Revision 3/19/2003
wise) increases the frequency. R23 sets the peak to peak amplitude of the triangle function.
Turning R23 CW increases the amplitude.
A general purpose comparator labeled U2 is used to create the PWM waveform by comparing
the modulating function (analog input) with the carrier function (triangle waveform).
Dead-time circuit:
The PWM waveform resulting from the comparator stage is passed into the dead-time circuit
comprised of U3 and U4 as seen on page 2 of the schematic. The result is two gate drive signals
and their complement. These four gate drive signals ensure that one set of switches completely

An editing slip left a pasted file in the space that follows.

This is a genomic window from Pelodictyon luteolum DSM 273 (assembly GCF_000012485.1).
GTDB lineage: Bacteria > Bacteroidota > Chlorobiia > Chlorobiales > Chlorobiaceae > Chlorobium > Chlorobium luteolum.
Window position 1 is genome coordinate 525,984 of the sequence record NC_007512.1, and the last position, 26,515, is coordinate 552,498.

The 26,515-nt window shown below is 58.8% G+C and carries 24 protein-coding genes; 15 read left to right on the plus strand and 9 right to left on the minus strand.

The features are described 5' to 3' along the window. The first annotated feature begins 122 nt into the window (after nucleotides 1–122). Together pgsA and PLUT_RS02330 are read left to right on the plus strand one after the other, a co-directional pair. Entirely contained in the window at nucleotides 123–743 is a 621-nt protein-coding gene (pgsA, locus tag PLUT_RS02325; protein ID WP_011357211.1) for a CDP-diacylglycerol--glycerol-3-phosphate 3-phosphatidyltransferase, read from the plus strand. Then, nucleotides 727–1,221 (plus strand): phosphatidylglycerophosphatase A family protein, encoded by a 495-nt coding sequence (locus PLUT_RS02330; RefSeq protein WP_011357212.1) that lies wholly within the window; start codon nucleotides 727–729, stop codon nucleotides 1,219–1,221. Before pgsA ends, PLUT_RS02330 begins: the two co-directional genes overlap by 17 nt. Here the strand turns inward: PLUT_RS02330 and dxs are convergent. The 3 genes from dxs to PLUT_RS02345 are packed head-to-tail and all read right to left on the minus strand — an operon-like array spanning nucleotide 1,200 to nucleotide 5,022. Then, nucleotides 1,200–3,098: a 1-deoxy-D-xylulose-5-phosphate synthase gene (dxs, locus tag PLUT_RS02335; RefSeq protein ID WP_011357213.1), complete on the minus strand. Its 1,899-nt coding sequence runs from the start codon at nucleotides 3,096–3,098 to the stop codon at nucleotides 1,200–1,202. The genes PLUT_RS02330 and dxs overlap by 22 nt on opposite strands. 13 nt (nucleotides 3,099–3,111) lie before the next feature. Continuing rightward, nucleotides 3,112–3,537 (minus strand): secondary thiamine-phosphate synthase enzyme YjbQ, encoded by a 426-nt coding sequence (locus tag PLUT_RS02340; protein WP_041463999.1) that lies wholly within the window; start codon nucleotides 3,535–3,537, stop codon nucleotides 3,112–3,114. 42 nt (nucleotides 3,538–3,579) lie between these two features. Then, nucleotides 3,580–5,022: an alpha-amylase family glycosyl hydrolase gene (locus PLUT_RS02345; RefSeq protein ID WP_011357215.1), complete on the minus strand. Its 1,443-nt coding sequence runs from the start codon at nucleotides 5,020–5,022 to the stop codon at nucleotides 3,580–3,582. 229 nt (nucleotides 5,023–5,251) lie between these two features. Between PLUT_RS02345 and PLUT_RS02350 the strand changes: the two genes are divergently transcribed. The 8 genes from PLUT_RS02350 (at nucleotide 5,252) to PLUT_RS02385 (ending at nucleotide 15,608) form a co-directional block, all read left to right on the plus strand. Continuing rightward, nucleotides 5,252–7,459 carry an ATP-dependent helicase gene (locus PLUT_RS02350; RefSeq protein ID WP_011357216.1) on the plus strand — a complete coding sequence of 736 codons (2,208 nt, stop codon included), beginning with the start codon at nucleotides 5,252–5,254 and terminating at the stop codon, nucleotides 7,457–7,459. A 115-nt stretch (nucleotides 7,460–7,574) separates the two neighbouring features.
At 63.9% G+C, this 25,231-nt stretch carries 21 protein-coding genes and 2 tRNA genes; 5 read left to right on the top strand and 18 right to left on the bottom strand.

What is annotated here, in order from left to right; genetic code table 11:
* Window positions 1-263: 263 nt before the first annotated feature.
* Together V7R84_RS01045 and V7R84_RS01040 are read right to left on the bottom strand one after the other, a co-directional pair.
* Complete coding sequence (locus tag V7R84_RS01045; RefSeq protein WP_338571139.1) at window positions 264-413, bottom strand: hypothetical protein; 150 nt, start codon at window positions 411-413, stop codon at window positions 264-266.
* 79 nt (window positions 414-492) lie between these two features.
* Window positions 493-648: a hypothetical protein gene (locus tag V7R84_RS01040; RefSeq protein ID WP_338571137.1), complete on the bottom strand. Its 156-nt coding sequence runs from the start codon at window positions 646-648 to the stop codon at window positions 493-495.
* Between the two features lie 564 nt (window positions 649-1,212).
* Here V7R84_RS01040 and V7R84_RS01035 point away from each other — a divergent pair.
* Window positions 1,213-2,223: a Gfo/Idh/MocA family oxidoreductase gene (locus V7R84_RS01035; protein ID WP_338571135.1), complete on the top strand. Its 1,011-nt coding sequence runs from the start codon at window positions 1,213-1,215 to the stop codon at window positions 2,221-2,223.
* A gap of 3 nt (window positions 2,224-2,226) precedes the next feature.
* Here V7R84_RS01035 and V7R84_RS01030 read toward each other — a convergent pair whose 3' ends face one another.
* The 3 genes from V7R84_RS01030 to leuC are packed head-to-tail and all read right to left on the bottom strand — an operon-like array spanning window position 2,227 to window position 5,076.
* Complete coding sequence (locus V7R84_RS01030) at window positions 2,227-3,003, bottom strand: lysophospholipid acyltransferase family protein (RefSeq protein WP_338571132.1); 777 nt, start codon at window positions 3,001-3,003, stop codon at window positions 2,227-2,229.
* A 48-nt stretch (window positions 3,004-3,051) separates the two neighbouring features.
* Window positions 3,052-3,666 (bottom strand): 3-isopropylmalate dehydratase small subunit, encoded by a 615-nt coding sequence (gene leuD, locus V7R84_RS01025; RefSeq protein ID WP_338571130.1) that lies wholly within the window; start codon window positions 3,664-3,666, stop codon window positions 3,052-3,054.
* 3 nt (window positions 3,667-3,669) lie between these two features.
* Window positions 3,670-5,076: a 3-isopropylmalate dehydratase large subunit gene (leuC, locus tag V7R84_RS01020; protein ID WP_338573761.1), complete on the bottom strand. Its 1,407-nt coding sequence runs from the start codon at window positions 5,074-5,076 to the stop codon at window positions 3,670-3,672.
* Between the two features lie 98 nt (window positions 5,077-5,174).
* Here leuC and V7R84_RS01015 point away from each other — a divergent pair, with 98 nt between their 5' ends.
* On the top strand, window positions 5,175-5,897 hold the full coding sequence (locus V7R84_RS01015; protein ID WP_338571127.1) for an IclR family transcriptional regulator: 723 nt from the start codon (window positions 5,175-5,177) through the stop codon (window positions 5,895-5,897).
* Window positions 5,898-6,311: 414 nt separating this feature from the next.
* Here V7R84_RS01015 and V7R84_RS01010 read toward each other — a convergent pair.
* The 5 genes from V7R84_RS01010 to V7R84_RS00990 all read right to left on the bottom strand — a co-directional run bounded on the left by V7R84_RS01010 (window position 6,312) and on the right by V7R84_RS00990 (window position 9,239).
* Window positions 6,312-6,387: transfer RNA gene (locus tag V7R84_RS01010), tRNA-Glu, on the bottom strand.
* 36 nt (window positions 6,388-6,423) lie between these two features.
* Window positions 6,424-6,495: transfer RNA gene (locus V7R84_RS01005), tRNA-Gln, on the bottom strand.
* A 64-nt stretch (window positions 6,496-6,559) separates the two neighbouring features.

turns off before another set turns on. This break before make feature ensures that both switches
in one leg of the H bridge output stage are not both on, eliminating the possibility for shoot
through current and FET failure. The four gate signals are available on the orange test points
TP4-TP7.
Soft-start circuitry (R15, C11, C22,C23) provides approximately a 200ms startup period to allow
the power supply to stabilize before the bridge is allowed to run.
OUTPUT:
The output is derived from an “H bridge,” based on the fact that the four FET switches are used
in a geometry that resembles the letter H. Switches M1 and M4 operate as a one pair and M2
and M3 operate as the second pair. When M1 and M4 are on they provide a current path in the
positive reference direction. When M2 and M3 are on, they provide a current path in the
negative voltage reference. Thus the H bridge can supply both positive and negative output
voltages from a single supply.